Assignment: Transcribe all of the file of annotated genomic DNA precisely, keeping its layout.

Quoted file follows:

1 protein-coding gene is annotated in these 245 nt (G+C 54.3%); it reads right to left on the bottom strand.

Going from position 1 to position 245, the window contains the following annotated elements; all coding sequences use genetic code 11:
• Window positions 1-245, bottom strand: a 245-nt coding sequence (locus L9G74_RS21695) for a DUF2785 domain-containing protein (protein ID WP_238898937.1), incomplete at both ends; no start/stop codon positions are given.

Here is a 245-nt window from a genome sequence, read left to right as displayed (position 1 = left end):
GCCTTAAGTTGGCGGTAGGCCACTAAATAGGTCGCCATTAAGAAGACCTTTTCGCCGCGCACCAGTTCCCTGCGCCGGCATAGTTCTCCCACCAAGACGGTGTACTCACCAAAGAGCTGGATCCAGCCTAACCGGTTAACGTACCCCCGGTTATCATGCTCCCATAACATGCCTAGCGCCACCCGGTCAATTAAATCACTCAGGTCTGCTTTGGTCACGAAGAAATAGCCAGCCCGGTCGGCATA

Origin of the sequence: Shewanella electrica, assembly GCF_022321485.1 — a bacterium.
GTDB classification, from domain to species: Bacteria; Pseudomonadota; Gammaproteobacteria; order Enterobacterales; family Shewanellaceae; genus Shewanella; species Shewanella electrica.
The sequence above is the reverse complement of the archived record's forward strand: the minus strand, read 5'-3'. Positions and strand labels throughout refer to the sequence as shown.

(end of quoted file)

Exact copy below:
1 protein-coding gene is annotated in these 245 nt (G+C 54.3%); it reads right to left on the bottom strand.

Going from position 1 to position 245, the window contains the following annotated elements; all coding sequences use genetic code 11:
• Window positions 1-245, bottom strand: a 245-nt coding sequence (locus L9G74_RS21695) for a DUF2785 domain-containing protein (protein ID WP_238898937.1), incomplete at both ends; no start/stop codon positions are given.

Here is a 245-nt window from a genome sequence, read left to right as displayed (position 1 = left end):
GCCTTAAGTTGGCGGTAGGCCACTAAATAGGTCGCCATTAAGAAGACCTTTTCGCCGCGCACCAGTTCCCTGCGCCGGCATAGTTCTCCCACCAAGACGGTGTACTCACCAAAGAGCTGGATCCAGCCTAACCGGTTAACGTACCCCCGGTTATCATGCTCCCATAACATGCCTAGCGCCACCCGGTCAATTAAATCACTCAGGTCTGCTTTGGTCACGAAGAAATAGCCAGCCCGGTCGGCATA

Origin of the sequence: Shewanella electrica, assembly GCF_022321485.1 — a bacterium.
GTDB classification, from domain to species: Bacteria; Pseudomonadota; Gammaproteobacteria; order Enterobacterales; family Shewanellaceae; genus Shewanella; species Shewanella electrica.
The sequence above is the reverse complement of the archived record's forward strand: the minus strand, read 5'-3'. Positions and strand labels throughout refer to the sequence as shown.